Asian Art Museum
Bay Area artist Ala Ebtekar is having a moment. His work is currently on view in two regional shows: part one (What Time Is It There?) of the three-part "Proximities" series at the Asian Art Museum and "Migrating Identities" at YBCA, a group show in which he's the only local artist. He's been garnering attention on both the national and international art scenes, and his work has most recently been added to the collections of an SFMOMA board member and The Metropolitan Museum of Art. Talk about street cred.
On July 26, artist led project, Space Bi, brought together 28 local artists for the "Taking Up Space" exhibition in a friendly takeover of the Asian Art Museum for one night only. Works were inspired by and sometimes critical of the museum's Phantoms of Asia contemporary art exhibition. Guests were also treated to solo shows in the store, pop up karaoke, fruit costumes, printed tortillas, alternative tours of the collection galleries, participatory activities, and more. All while sipping on yummy drinks and boogying down to music by DJ-in-residence Vin Sol.
On Thursday, June 28, Phantoms arose at MATCHA's Phantom's of Asia event. Guests entered the lively atmosphere with tunes flowing from DJ Vin Sol. Drag performances and contemporary art filled the fantastic night. Gypsy Gentleman, a web-based documentary series exploring the history and art of tattoos, kicked off the night. Following that was Litquake, where poets such as Justin Chin and Paul Hoover drifted through the museum channeling spiritual and supernatural forces of Phantoms of Asia.
On Thursday, May 17 doors opened at the Asian Art Museum for the Phantoms of Asia Preview Party. Guests celebrated the new contemporary art exhibition that explored spirituality, the cosmos and the afterlife in Asia. Artists were present to show off their hard work and greet guests as they walked through.
Every September we look forward to Macy's Glamorama, an annual, rockstar-meets-runway benefit show with huge headlining acts. Each summer, Glamorama tours four major cities -- Minneapolis, Chicago, and Los Angeles, with a finale in Macy's home-base, San Francisco.
Surprisingly enough, a few tickets are still available for this Friday's event at the Orpheum Theater, with the mad musical skills of Bruno Mars and Far East Movement, and the high-fashion prowess of Tracy Reese. Tickets also get you access to an exclusive after-party with the performers, at the Asian Art Museum.
With several new exhibits, and various free admission days*, it's a great week for museum hopping. This Sunday, take a free historical tour of Bali, at the Asian Art Museum. On Tuesday, double-up with free entrance to the Fine Arts Museums of SF. The de Young has already drawn a celebrity audience with Balenciaga and Spain, while the Legion of Honor continues with Pulp Fashion: The Art of Isabelle de Borchgrave.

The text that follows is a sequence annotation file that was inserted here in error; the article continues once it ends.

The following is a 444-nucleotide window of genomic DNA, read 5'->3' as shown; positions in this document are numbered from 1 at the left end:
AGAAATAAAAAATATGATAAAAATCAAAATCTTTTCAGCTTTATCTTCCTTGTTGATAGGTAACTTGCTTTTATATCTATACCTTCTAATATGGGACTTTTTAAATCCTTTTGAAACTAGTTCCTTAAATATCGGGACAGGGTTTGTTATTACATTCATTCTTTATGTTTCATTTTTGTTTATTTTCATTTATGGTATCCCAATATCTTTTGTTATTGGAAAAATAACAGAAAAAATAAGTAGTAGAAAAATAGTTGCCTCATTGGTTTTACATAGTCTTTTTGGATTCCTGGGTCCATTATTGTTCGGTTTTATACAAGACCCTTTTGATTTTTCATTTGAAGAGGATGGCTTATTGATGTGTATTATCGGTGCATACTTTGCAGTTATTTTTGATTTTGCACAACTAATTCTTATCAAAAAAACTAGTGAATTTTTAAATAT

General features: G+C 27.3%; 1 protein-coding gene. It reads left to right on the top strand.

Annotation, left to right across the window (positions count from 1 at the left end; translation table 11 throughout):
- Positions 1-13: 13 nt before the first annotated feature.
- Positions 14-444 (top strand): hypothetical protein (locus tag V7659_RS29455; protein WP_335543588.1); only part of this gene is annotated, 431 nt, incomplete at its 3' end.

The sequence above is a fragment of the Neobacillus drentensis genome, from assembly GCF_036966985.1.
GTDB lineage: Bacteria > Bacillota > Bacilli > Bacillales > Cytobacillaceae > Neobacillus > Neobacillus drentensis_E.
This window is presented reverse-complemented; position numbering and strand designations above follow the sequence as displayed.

San Francisco's city center is going to get a temporary facelift on May 12 in the form of a gargantuan three-headed, six-armed Buddhist statue entitled, err, Three Heads Six Arms by the international art phenom Zhang Huan. For the massive work of art's world premiere as an outdoor adornment to the Joseph L. Alioto Performing Arts Piazza (across the street from City Hall), the city and good old Gavin Newsom are rolling out the welcome mat with a public ceremony at 10 a.m.
Get ready to take on the Year of the Tiger in style at Blanc de Chine's trunk show this weekend at the Asian Art Museum.
The Chinese fashion label will be showcasing their latest collections for men and women alongside the launch of the Rosalina for Blanc de Chine jewelry collection by local jeweler-to-the-stars Roslina Lydster. Those who aren't familiar with Blanc de Chine can expect to find minimalist designs that put a futuristic spin on traditional Chinese fashion. The result? Timeless pieces that work seamlessly in any urban wardrobe.
When did June become such a busy month of blockbusters? Aren’t we all supposed to be toe-deep in the sand, reveling in the bliss of summer sloth?
Apparently not. As the culturati dished out endless dollops of tantalizing invites last month: Samurai at the Asian Art Museum, Tut at the de Young, Gordon Getty at the SF Conservatory of Music. And the indefatigable and stylish Charlotte Mailliard Shultz hosting a round of private parties with great panache.
First up? The opening-night gala for the Lords of the Samurai: The Legacy of a Daimyo Family exhibition (through Sept. 12) at the Asian Art Museum.